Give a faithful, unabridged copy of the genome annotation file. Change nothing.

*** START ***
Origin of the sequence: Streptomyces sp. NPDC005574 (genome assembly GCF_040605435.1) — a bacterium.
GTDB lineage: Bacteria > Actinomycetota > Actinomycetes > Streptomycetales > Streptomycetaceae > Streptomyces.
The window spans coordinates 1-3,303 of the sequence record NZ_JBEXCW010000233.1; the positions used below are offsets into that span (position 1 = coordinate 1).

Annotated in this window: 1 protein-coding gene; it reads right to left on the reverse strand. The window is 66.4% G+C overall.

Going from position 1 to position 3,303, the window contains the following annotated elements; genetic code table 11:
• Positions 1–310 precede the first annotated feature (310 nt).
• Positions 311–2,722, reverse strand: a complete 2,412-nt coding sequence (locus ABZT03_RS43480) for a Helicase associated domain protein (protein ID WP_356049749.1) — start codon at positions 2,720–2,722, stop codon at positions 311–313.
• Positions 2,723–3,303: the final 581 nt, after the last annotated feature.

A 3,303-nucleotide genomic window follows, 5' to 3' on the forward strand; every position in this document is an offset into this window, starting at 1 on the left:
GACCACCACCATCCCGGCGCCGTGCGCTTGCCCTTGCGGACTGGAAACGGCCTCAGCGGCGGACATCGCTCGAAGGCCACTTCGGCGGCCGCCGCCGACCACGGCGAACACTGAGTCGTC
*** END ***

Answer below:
Origin of the sequence: Streptomyces sp. NPDC005574 (genome assembly GCF_040605435.1) — a bacterium.
GTDB lineage: Bacteria > Actinomycetota > Actinomycetes > Streptomycetales > Streptomycetaceae > Streptomyces.
The window spans coordinates 1-3,303 of the sequence record NZ_JBEXCW010000233.1; the positions used below are offsets into that span (position 1 = coordinate 1).

Annotated in this window: 1 protein-coding gene; it reads right to left on the reverse strand. The window is 66.4% G+C overall.

Going from position 1 to position 3,303, the window contains the following annotated elements; genetic code table 11:
• Positions 1–310 precede the first annotated feature (310 nt).
• Positions 311–2,722, reverse strand: a complete 2,412-nt coding sequence (locus ABZT03_RS43480) for a Helicase associated domain protein (protein ID WP_356049749.1) — start codon at positions 2,720–2,722, stop codon at positions 311–313.
• Positions 2,723–3,303: the final 581 nt, after the last annotated feature.

A 3,303-nucleotide genomic window follows, 5' to 3' on the forward strand; every position in this document is an offset into this window, starting at 1 on the left:
GACCACCACCATCCCGGCGCCGTGCGCTTGCCCTTGCGGACTGGAAACGGCCTCAGCGGCGGACATCGCTCGAAGGCCACTTCGGCGGCCGCCGCCGACCACGGCGAACACTGAGTCGTC